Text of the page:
Draft media law stirs political controversy in
Political intrigue is swirling around a media bill
pending before Kazakhstan’s Constitutional Council. Four political
parties, including one headed by the president’s daughter, have
called for the proposed legislation to be rejected, saying it would
give government excessive control over the country’s mass media.
Kazakh President Nursultan Nazarbayev sent the draft law, "On the
Media," to the Constitutional Council on March 31, after both
parliamentary houses approved the bill earlier in the month. A
Constitutional Council ruling is expected in the coming days. After
the ruling, Nazarbayev will decide to either sign or veto the bill.
On April 9, four political parties – Asar, Ak Zhol, Aul and the
Patriotic Party – issued a joint appeal that urged Nazarbayev to
veto the legislation before the constitutional ruling. If approved,
the media legislation would "strengthen the bureaucracy’s already
extensive abilities to curb journalists’ professional activities,"
the joint statement said. The fact that Asar was a signatory to the
appeal surprised some political analysts in Kazakhstan, given the
fact that Dariga Nazarbayeva, the president’s daughter, heads the
party. [For background see the Eurasia Insight archive]. Ak Zhol is
viewed by Kazakhstani authorities as a moderate opposition party.
Aul and the Patriot Party wield far less political influence than
either Asar or Ak Zhol.
Kazakh and international media experts claim the law, if adopted,
will give the government broad powers to meddle in media operations.
Nazarbayev has been a consistent backer of the idea of changing the
legal framework of government news and information gathering and
dissemination in Kazakhstan. Since the bill won parliamentary
approval, the European Union, the US government and the Organization
for Security and Cooperation in Europe, along with a variety of
media and human rights watchdog groups, have all criticized the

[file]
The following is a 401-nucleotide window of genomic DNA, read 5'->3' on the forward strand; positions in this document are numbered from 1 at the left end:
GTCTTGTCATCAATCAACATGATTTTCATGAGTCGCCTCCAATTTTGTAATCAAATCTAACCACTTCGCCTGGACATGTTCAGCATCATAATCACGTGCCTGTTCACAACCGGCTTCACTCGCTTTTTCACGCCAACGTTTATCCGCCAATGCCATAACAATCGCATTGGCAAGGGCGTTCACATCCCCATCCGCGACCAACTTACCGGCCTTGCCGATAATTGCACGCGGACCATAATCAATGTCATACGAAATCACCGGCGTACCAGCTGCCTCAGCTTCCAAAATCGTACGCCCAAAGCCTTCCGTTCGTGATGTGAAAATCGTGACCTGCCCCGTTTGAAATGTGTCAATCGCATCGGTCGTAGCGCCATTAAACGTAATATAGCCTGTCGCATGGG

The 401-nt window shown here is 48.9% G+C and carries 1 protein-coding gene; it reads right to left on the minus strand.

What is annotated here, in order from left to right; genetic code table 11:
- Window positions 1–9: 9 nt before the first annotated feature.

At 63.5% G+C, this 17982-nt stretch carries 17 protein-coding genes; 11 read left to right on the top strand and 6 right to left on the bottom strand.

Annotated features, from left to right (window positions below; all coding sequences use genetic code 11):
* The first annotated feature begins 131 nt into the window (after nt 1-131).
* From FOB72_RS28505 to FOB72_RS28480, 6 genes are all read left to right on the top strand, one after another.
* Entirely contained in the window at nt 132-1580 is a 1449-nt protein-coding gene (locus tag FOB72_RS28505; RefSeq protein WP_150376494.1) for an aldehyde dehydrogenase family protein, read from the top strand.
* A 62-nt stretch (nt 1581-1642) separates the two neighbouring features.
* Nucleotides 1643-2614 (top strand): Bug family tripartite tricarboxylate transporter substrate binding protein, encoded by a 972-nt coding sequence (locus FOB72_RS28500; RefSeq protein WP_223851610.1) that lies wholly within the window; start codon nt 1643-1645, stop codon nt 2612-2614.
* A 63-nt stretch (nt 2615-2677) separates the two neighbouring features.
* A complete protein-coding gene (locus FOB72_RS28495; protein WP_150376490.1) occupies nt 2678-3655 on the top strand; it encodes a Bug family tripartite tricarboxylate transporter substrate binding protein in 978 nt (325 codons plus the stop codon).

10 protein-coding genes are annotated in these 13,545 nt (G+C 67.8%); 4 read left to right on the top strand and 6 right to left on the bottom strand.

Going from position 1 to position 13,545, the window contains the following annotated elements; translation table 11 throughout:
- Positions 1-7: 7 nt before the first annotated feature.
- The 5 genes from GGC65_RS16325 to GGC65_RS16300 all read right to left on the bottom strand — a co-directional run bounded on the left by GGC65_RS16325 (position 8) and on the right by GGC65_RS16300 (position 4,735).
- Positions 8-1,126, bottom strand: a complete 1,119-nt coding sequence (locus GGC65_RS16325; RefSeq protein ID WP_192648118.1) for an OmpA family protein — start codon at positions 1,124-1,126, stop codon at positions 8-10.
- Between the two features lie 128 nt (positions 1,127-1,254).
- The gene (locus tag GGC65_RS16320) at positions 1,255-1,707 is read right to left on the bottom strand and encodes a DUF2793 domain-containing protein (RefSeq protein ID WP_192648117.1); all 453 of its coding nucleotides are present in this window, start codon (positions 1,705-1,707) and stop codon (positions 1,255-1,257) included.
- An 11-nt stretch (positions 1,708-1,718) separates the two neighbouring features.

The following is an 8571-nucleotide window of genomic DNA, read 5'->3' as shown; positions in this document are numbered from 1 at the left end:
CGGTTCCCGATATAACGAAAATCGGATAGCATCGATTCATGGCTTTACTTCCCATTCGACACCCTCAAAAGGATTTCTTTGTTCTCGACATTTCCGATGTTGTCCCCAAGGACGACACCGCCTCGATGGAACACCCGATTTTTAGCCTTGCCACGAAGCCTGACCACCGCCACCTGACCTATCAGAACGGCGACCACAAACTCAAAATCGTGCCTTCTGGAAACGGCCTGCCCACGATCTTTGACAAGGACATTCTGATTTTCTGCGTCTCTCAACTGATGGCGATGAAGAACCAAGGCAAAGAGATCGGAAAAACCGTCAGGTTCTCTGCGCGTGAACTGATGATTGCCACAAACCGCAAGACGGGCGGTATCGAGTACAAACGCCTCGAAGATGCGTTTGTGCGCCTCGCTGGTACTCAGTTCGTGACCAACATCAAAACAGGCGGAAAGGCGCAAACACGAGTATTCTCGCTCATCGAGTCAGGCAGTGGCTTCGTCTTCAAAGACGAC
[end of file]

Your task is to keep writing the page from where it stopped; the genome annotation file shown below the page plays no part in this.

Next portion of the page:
Prior to the publication of the April 9 joint appeal, many political
observers viewed the passage of the media legislation as a fait
accompli. The Constitutional Council is dominated by Nazarbayev
appointees, causing Nazarbayev critics to question its independence.
"The Constitutional Council will take whatever resolution on the Law
’On the Media’ that is given to it by the president. And the
president most certainly thinks that the law complies with the
constitution," Tolen Tokhtasynov, an MP who is one of Nazarbayev’s
most outspoken political opponents, said in an interview published
by the Assandi Times.
The April 9 statement has prompted some political analysts, such as
Sabit Zhusupov, to suggest that Nazarbayev may end up not signing
the media bill in its existing form. Nazarbayev created a precedent
for such a development when he announced last October that he was
withdrawing contentious legislation on non-governmental
organizations and returning it to parliament for redrafting.
Some political analysts suggest that recent developments, including
the Constitutional Council’s review of the legislation and the April
9 appeal, will have little influence over Nazarbayev’s final
decision. They believe that Nazarbayev is determined to clamp down
on independent media outlets ahead of the parliamentary elections,
and is merely attempting to create the appearance of democratic
debate concerning the bill.
"It, of course, is necessary not only for officials from the
Ministry of Information to be able to control such a profitable
business as the media. On the threshold of the ’big’ [parliamentary]
elections, the media should be under special control of the
authorities," said a recent commentary in the Assandi Times.
Editor’s Note: Olivia Allison is a researcher on a fellowship,
currently based in Almaty, Kazakhstan. She is studying media
developments in Central Asia. Ibragim Alibekov is the pseudonym for
a Kazakhstan-based reporter and analyst.
April 15, 2004.